Mastering the art of practice

An essential part of being a musician is mastering the art of practice. It’s important that we establish effective practice routines to actualize results and make progress, for we spend more of our time alone at the piano than we do with our teacher. Nothing is more discouraging than sitting down to practice and finding ourselves in a stalemate.

So, how do we practice? Accumulate tiresome hours, requiring marathon endurance? Play each piece from start to finish as many times as possible? Wander through assignments and hope to find ‘the secret’?

Effective practice is deliberate and efficient. We can develop a mindset to cut through inefficient patterns and find success sooner than we imagine. Think of it as honest presence with focused intention. To be fully present, we commit to a space (mental and physical) free of distraction and break our practice into realistic and sizable portions. And if we are not careful with our time and approach, we lose focus and purpose.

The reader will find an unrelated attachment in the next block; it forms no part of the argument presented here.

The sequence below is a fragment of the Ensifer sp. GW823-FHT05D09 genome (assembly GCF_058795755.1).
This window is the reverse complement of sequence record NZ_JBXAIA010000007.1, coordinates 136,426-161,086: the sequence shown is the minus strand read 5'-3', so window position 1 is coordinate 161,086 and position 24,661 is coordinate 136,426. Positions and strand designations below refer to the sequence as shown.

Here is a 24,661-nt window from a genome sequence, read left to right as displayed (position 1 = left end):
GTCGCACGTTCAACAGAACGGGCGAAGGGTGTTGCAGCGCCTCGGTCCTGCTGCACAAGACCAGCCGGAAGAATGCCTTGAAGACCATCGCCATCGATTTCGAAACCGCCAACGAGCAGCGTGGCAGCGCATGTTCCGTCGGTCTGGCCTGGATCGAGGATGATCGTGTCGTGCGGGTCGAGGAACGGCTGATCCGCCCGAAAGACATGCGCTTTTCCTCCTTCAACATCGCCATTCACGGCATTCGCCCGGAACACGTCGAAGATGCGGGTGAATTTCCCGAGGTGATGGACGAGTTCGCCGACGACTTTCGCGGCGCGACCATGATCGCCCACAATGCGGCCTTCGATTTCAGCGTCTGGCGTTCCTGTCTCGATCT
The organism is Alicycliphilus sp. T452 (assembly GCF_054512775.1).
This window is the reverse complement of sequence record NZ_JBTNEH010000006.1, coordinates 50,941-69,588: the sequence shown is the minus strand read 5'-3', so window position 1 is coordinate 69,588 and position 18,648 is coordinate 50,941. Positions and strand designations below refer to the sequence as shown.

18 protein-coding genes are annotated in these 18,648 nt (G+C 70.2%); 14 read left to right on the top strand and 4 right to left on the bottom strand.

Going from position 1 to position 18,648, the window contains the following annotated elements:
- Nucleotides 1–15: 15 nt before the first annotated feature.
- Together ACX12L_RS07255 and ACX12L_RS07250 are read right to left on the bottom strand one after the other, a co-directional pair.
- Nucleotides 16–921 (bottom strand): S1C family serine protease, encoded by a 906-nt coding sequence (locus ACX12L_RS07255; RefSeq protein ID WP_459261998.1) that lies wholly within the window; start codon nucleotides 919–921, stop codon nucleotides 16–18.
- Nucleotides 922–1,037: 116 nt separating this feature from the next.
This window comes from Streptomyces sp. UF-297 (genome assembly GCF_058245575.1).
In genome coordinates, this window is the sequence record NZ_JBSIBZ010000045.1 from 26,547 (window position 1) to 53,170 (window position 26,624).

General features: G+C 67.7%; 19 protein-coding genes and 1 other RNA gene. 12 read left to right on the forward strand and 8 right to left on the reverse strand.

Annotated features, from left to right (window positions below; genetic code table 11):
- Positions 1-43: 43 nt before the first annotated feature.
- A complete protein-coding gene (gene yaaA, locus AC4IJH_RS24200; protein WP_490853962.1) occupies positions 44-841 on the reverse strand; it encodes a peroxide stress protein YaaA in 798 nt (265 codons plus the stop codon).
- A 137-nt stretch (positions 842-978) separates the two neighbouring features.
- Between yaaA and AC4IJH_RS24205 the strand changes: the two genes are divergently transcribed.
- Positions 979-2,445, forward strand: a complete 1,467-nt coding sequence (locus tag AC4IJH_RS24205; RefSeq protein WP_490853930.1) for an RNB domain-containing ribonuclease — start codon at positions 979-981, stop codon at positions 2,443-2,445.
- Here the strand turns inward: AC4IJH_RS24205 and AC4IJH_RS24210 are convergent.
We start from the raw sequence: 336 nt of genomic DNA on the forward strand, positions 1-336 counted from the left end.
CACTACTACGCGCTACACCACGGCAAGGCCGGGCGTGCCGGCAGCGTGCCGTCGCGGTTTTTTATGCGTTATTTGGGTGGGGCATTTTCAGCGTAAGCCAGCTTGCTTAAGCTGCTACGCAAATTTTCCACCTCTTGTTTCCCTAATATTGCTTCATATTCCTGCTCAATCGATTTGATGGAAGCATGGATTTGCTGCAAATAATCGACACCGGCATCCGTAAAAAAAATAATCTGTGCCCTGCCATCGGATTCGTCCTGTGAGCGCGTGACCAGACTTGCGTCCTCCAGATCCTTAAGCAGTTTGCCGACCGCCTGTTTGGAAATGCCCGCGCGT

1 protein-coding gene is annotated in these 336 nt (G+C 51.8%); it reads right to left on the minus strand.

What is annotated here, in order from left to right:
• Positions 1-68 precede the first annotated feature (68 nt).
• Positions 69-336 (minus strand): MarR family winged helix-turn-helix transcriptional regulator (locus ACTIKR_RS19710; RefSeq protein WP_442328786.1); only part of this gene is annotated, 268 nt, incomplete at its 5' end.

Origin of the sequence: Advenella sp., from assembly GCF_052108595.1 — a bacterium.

Let’s run through a few common powerless practice mistakes:

1. You believe practice should be a predetermined length of time: If you don’t practice for at least 30 minutes it won’t mean much, so you decide to play what you can distractedly (answering texts, checking social media alerts, thinking about what’s for dinner).


2. You practice start to finish: You decide to work on an assignment (method book, classical repertoire, jazz lead sheet, pop tune) and simply run through it as many times as possible from start to finish. Every time you play your intro is flawless and your favorite part to play; middle section is difficult containing many pauses; ending is completely foreign with wrong notes to figure out later.